Bentley's Miscellany, Volumen 48

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Charles Dickens, William Harrison Ainsworth, Albert Smith
Richard Bentley, 1860
 

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Página 43 - Twill murmur on a thousand years, And flow as now it flows. And here, on this delightful day, I cannot choose but think How oft, a vigorous man, I lay Beside this fountain's brink. My eyes are dim with childish tears, My heart is idly stirred, For the same sound is in my ears Which in those days I heard.
Página 38 - The time shall come, when, free as seas or wind, Unbounded Thames shall flow for all mankind, Whole nations enter with each swelling tide, And seas but join the regions they divide; Earth's distant ends our glory shall behold, And the new world launch forth to seek the old.
Página 386 - My whole life I have lived in pleasant thought, As if life's business were a summer mood; As if all needful things would come unsought To genial faith, still rich in genial good; But how can He expect that others should Build for him, sow for him, and at his call Love him, who for himself will take no heed at all...
Página 321 - Nightingale, another of my airy creatures, breathes such sweet loud music out of her little instrumental throat, that it might make mankind to think miracles are not ceased. He that at midnight, when the very labourer sleeps securely, should hear, as I have very often, the clear airs, the sweet descants, the natural rising and falling, the doubling and redoubling of her voice, might well be lifted above earth, and say, Lord, what music hast thou provided for the Saints in Heaven, when thou affordest...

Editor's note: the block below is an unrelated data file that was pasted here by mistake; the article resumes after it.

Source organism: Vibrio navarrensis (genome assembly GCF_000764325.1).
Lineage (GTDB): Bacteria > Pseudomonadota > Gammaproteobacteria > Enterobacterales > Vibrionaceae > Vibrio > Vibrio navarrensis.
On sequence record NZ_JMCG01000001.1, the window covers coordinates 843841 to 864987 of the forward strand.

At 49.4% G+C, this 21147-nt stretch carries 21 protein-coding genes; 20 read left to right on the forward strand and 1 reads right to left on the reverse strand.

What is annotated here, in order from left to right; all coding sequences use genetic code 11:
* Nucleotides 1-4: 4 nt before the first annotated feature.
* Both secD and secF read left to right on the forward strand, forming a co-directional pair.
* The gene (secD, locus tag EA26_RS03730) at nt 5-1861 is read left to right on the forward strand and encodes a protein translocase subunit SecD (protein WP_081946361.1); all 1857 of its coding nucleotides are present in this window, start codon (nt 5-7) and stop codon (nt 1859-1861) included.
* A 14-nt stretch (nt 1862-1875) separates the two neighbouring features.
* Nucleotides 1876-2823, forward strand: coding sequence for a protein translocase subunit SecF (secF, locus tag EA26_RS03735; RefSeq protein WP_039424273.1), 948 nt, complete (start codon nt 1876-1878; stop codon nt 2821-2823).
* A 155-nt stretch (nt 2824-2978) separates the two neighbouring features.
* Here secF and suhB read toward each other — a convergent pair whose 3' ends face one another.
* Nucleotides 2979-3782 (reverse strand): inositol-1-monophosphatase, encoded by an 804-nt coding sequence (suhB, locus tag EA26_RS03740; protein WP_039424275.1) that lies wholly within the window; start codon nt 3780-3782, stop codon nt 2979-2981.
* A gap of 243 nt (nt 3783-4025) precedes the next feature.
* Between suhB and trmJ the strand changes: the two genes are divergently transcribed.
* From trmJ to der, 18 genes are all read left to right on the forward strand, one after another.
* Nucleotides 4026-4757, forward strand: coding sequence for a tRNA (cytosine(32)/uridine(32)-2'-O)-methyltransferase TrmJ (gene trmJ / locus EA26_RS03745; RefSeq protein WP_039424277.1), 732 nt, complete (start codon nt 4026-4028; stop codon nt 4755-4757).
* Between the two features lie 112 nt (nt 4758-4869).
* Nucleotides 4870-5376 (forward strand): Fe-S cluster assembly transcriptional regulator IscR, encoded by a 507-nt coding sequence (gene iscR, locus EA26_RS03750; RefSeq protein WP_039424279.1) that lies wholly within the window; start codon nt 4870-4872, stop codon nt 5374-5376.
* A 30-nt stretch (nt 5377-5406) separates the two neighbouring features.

Página 259 - Ships he can guide across the pathless sea, And tell you all their cunning; he can read The inside of the earth, and spell the stars ; He knows the policies of foreign lands; Can string you names of districts, cities, towns, The whole world over, tight as beads of dew Upon a gossamer thread...
Página 510 - Here's the smell of the blood still: all the perfumes of Arabia will not sweeten this little hand.
Página 260 - Meanwhile old grandame earth is grieved to find The playthings, which her love designed for him, Unthought of: in their woodland beds the flowers Weep, and the river sides are all forlorn.
Página 139 - Man's love is of man's life a thing apart, "Tis woman's whole existence; man may range The court, camp, church, the vessel, and the mart; Sword, gown, gain, glory, offer in exchange Pride, fame, ambition, to fill up his heart, And few there are whom these cannot estrange; Men have all these resources, we but one, To love again, and be again undone.
Página 268 - ... have been contemplating. It is not of toys, of nursery books, of summer holidays, (fitting that age,) of the promised sight or play, of praised sufficiency at school. It is of mangling and clear-starching, of the price of coals, or of potatoes. The questions of the child, that should be the very outpourings of curiosity in idleness, are marked with forecast and melancholy providence. It has come to be a woman before it was a child. It has learned to go to market; it chaffers, it haggles, it envies,...
Página 268 - Do ye hear the children weeping, O my brothers, Ere the sorrow comes with years ? They are leaning their young heads against their mothers, And that cannot stop their tears.

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